Kenyan borrowers 'still suffering' from high lending rates

Aug 16, 2010

High bank lending rates in Kenya are continuing to limit access to credit for the country's private sector.

The Daily Nation reports that although the stability of money markets in the nation is improving, the cost of lending remains prohibitive in spite of low inflation and high levels of available cash in the banking sector. According to the source, average consumers and private companies are being charged rates of up to 15 per cent for borrowing from financial institutions, despite banks providing cheap loans to both each other and the government.

The issue was the focus of a forum at the Kenya School of Monetary Studies held last week, which was attended by bank executives, private sector representatives and the Monetary Policy Committee of the Central Bank of Kenya. Defending the position of banks, James Mwangi of Equity Bank explained high energy and transport costs are being reflected in the price of credit.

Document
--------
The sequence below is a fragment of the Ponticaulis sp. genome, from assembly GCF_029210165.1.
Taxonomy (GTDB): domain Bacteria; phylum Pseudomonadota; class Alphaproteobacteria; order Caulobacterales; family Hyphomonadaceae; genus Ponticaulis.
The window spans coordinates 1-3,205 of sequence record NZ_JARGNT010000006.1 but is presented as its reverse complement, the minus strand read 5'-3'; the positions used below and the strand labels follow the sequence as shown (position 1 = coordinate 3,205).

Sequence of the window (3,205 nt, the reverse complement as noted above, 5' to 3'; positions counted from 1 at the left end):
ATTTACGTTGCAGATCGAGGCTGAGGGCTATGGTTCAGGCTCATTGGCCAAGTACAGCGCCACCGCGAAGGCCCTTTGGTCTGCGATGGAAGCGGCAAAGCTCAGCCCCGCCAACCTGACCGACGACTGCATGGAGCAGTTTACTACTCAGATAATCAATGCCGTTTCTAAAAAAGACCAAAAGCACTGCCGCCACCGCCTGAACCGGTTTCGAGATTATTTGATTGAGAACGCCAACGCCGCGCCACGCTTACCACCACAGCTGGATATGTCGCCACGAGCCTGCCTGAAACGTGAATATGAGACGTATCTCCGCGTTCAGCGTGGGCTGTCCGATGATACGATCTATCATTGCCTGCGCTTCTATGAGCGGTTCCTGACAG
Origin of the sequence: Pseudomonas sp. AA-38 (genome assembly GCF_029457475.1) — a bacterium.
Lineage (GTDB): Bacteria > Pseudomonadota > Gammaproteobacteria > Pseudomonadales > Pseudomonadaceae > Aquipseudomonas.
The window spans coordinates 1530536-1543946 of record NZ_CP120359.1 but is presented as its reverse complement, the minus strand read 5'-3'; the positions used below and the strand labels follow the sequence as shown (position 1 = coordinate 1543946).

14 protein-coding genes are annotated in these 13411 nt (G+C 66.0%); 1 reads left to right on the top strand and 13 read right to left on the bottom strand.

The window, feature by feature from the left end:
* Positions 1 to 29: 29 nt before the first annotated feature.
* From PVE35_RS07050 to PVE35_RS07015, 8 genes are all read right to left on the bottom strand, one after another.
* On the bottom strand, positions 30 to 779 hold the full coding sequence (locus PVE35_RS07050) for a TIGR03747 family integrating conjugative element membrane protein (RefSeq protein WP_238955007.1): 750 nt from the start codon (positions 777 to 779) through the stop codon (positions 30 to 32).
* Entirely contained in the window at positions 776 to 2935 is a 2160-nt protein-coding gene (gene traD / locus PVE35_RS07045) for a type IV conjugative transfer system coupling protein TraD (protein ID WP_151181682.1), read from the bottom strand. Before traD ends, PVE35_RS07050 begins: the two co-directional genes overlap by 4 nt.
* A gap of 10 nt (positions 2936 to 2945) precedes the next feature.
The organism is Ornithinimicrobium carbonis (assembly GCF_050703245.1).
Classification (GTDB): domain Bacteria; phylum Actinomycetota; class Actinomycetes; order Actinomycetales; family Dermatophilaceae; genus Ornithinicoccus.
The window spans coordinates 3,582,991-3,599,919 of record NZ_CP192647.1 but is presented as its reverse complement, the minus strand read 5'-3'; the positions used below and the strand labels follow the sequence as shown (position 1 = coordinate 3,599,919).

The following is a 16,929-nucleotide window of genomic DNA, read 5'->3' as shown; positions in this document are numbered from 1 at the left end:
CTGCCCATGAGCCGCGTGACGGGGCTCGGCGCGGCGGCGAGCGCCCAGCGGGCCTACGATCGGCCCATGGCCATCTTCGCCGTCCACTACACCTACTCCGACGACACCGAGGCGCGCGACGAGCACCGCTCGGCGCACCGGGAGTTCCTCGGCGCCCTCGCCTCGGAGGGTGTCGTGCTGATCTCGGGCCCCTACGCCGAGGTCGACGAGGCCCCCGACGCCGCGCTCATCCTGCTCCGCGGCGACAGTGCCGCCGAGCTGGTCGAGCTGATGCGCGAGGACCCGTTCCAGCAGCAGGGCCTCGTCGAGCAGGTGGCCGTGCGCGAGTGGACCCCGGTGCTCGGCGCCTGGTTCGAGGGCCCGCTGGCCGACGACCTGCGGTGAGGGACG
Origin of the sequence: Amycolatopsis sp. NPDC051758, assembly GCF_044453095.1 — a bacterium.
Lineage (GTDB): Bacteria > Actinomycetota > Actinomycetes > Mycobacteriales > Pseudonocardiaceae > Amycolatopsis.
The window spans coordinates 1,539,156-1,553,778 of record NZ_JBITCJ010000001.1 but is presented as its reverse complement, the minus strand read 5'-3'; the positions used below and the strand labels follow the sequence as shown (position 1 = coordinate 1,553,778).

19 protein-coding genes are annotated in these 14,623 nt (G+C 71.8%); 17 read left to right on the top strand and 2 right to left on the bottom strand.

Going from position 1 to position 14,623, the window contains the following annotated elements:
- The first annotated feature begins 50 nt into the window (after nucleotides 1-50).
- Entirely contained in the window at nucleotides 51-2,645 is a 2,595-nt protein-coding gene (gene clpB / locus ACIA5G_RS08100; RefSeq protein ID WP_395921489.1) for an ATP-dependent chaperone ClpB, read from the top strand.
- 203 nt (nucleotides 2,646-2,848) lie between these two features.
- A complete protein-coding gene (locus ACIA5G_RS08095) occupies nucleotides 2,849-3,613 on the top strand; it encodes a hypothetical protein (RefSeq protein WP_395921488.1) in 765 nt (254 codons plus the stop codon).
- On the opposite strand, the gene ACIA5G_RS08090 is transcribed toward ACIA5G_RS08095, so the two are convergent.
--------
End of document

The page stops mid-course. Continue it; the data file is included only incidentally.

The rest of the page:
Business Daily recently reported some consumers in Kenya may miss out on cheaper credit, as it is illegal for lenders to share information about customers with good credit records, even though the practice is permitted for consumers who have weak histories.